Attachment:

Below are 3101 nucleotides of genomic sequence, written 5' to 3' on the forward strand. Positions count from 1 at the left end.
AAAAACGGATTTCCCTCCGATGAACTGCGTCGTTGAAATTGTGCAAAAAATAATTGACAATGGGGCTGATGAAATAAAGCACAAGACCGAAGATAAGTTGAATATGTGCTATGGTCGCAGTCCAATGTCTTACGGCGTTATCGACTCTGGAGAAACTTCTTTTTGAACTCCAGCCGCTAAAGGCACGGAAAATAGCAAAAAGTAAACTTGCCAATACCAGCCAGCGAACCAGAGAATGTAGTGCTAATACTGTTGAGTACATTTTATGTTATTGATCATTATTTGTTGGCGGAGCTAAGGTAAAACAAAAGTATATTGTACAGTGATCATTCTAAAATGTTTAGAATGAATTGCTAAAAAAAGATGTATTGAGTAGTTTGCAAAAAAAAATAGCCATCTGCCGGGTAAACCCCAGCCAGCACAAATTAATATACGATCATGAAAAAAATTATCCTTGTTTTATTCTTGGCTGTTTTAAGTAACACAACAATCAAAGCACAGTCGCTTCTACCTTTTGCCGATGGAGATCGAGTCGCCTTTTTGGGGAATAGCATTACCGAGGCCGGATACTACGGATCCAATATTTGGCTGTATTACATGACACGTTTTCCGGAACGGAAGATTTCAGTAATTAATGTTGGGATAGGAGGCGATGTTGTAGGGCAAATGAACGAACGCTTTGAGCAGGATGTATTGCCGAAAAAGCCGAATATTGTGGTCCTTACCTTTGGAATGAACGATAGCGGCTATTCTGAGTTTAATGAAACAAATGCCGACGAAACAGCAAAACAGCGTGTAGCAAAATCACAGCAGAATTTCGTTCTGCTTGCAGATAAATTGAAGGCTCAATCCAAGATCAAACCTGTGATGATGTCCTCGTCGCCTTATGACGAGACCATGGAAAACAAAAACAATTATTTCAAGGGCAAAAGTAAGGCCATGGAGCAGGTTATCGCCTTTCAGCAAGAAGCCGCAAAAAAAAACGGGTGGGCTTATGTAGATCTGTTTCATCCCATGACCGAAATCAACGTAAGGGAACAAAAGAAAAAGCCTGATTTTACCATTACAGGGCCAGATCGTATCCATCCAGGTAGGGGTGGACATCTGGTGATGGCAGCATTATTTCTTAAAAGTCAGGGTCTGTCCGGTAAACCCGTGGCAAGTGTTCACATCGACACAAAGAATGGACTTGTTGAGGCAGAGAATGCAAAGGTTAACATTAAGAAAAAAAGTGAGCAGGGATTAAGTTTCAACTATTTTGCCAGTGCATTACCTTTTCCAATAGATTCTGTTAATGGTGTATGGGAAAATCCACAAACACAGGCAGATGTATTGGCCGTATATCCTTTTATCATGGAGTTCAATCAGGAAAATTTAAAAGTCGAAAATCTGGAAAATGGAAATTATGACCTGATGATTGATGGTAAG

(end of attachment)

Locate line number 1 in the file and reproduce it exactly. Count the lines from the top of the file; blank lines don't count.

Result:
Below are 3101 nucleotides of genomic sequence, written 5' to 3' on the forward strand. Positions count from 1 at the left end.